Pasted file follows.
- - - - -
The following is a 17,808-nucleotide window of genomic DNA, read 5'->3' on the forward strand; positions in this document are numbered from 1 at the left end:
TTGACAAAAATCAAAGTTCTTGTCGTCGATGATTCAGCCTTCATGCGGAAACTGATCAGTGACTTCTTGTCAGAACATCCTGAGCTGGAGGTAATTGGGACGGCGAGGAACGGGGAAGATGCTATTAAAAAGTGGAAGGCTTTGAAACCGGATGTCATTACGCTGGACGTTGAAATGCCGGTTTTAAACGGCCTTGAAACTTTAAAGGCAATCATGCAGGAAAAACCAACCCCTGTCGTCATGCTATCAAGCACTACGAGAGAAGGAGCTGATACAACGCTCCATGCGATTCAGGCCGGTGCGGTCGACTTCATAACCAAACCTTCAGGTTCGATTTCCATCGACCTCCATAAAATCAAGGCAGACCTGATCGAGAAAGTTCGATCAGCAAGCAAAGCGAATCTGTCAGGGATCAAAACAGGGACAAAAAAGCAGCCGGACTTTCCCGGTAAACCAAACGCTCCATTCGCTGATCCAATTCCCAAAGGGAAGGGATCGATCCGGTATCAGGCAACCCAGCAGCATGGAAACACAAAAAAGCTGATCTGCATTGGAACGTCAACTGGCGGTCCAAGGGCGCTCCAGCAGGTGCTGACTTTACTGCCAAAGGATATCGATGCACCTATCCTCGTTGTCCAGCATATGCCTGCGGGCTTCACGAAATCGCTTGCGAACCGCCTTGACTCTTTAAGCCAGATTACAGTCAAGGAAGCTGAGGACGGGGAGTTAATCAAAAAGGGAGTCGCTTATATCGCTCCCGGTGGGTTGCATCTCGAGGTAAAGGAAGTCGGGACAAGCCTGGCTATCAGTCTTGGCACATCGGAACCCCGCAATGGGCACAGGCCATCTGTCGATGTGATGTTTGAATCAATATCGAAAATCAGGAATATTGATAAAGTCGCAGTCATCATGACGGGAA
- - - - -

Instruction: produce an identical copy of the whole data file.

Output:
The following is a 17,808-nucleotide window of genomic DNA, read 5'->3' on the forward strand; positions in this document are numbered from 1 at the left end:
TTGACAAAAATCAAAGTTCTTGTCGTCGATGATTCAGCCTTCATGCGGAAACTGATCAGTGACTTCTTGTCAGAACATCCTGAGCTGGAGGTAATTGGGACGGCGAGGAACGGGGAAGATGCTATTAAAAAGTGGAAGGCTTTGAAACCGGATGTCATTACGCTGGACGTTGAAATGCCGGTTTTAAACGGCCTTGAAACTTTAAAGGCAATCATGCAGGAAAAACCAACCCCTGTCGTCATGCTATCAAGCACTACGAGAGAAGGAGCTGATACAACGCTCCATGCGATTCAGGCCGGTGCGGTCGACTTCATAACCAAACCTTCAGGTTCGATTTCCATCGACCTCCATAAAATCAAGGCAGACCTGATCGAGAAAGTTCGATCAGCAAGCAAAGCGAATCTGTCAGGGATCAAAACAGGGACAAAAAAGCAGCCGGACTTTCCCGGTAAACCAAACGCTCCATTCGCTGATCCAATTCCCAAAGGGAAGGGATCGATCCGGTATCAGGCAACCCAGCAGCATGGAAACACAAAAAAGCTGATCTGCATTGGAACGTCAACTGGCGGTCCAAGGGCGCTCCAGCAGGTGCTGACTTTACTGCCAAAGGATATCGATGCACCTATCCTCGTTGTCCAGCATATGCCTGCGGGCTTCACGAAATCGCTTGCGAACCGCCTTGACTCTTTAAGCCAGATTACAGTCAAGGAAGCTGAGGACGGGGAGTTAATCAAAAAGGGAGTCGCTTATATCGCTCCCGGTGGGTTGCATCTCGAGGTAAAGGAAGTCGGGACAAGCCTGGCTATCAGTCTTGGCACATCGGAACCCCGCAATGGGCACAGGCCATCTGTCGATGTGATGTTTGAATCAATATCGAAAATCAGGAATATTGATAAAGTCGCAGTCATCATGACGGGAA